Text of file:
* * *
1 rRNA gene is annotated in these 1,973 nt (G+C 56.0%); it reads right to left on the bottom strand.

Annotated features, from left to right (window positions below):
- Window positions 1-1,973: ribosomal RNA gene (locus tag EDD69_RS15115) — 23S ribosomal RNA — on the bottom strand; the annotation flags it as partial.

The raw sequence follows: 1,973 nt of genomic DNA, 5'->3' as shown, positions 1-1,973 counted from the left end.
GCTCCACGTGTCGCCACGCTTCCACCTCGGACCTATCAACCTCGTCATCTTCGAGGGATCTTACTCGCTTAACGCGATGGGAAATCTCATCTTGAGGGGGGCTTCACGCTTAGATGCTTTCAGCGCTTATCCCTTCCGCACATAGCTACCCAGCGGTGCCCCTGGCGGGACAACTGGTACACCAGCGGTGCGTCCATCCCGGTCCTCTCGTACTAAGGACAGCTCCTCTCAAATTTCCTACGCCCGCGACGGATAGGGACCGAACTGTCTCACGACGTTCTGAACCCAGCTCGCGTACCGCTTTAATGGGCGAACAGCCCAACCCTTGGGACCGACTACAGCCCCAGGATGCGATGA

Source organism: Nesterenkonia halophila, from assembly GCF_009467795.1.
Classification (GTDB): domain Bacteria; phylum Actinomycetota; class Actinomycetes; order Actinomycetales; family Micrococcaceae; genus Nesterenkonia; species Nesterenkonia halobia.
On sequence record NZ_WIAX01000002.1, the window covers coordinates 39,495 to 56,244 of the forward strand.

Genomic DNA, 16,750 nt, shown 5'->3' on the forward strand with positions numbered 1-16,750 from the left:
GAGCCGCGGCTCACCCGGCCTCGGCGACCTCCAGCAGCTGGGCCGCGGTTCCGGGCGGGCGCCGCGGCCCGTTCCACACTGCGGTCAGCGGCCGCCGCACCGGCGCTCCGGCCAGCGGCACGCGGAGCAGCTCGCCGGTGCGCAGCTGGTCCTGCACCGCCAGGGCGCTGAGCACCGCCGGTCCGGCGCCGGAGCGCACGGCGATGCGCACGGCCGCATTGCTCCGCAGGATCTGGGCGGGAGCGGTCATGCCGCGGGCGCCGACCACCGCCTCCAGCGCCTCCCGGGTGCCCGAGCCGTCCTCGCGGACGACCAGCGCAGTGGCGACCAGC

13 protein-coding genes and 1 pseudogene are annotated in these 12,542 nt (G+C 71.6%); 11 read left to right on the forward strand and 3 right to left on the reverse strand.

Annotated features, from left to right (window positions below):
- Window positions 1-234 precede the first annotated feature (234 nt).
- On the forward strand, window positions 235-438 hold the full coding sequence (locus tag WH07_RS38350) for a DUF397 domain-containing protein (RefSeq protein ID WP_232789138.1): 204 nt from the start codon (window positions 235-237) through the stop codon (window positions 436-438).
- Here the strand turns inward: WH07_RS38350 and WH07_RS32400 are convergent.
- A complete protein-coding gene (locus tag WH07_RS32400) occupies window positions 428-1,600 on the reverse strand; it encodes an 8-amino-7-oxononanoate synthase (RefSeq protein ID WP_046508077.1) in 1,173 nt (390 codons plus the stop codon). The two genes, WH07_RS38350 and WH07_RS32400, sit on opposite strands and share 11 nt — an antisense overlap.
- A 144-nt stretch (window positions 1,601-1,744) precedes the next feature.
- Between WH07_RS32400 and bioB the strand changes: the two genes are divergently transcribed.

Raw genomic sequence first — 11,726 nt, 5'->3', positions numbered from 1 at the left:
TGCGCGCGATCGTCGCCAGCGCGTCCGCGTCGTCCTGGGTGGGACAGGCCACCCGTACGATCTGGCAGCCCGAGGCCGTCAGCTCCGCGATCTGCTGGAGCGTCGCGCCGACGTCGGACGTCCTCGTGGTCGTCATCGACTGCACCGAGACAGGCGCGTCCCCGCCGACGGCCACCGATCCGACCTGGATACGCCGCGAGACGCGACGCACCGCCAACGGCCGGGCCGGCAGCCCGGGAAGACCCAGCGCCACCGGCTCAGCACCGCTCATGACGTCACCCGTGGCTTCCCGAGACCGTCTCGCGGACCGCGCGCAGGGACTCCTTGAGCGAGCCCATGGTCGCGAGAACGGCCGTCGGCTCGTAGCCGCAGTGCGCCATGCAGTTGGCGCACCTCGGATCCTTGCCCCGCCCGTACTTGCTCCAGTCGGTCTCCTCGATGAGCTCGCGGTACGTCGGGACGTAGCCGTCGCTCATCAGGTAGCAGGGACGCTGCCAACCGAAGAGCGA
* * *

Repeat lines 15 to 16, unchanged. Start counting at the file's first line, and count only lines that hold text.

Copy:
- Here the strand turns inward: WH07_RS38350 and WH07_RS32400 are convergent.
- A complete protein-coding gene (locus tag WH07_RS32400) occupies window positions 428-1,600 on the reverse strand; it encodes an 8-amino-7-oxononanoate synthase (RefSeq protein ID WP_046508077.1) in 1,173 nt (390 codons plus the stop codon). The two genes, WH07_RS38350 and WH07_RS32400, sit on opposite strands and share 11 nt — an antisense overlap.